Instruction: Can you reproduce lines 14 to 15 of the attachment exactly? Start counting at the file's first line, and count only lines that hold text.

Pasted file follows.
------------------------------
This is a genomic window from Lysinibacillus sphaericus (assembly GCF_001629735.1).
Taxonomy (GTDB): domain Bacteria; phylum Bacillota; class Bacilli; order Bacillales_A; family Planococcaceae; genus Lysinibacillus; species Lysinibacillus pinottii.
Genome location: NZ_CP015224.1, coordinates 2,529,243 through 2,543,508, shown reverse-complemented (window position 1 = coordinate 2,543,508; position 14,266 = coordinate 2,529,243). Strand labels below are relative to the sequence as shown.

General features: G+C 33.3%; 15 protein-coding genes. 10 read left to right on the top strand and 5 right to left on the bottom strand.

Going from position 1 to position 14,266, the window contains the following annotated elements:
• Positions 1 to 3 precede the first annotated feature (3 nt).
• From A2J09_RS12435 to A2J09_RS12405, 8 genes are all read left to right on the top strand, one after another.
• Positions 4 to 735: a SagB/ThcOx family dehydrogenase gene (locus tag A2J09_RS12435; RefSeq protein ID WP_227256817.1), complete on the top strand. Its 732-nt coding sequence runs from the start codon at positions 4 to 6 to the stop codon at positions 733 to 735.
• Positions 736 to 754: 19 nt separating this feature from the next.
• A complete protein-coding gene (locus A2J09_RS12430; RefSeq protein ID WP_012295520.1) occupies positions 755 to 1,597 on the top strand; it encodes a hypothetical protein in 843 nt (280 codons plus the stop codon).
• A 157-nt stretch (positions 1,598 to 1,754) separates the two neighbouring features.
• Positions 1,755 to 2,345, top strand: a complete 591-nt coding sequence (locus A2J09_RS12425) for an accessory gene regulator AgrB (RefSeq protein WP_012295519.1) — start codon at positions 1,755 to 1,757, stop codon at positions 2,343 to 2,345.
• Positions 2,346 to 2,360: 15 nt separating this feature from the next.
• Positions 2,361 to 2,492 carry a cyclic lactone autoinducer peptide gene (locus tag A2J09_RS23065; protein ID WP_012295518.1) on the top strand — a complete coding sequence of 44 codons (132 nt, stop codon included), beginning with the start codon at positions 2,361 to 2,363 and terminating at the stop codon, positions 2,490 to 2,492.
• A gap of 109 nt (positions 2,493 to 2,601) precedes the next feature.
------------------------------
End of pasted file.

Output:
• Positions 2,361 to 2,492 carry a cyclic lactone autoinducer peptide gene (locus tag A2J09_RS23065; protein ID WP_012295518.1) on the top strand — a complete coding sequence of 44 codons (132 nt, stop codon included), beginning with the start codon at positions 2,361 to 2,363 and terminating at the stop codon, positions 2,490 to 2,492.
• A gap of 109 nt (positions 2,493 to 2,601) precedes the next feature.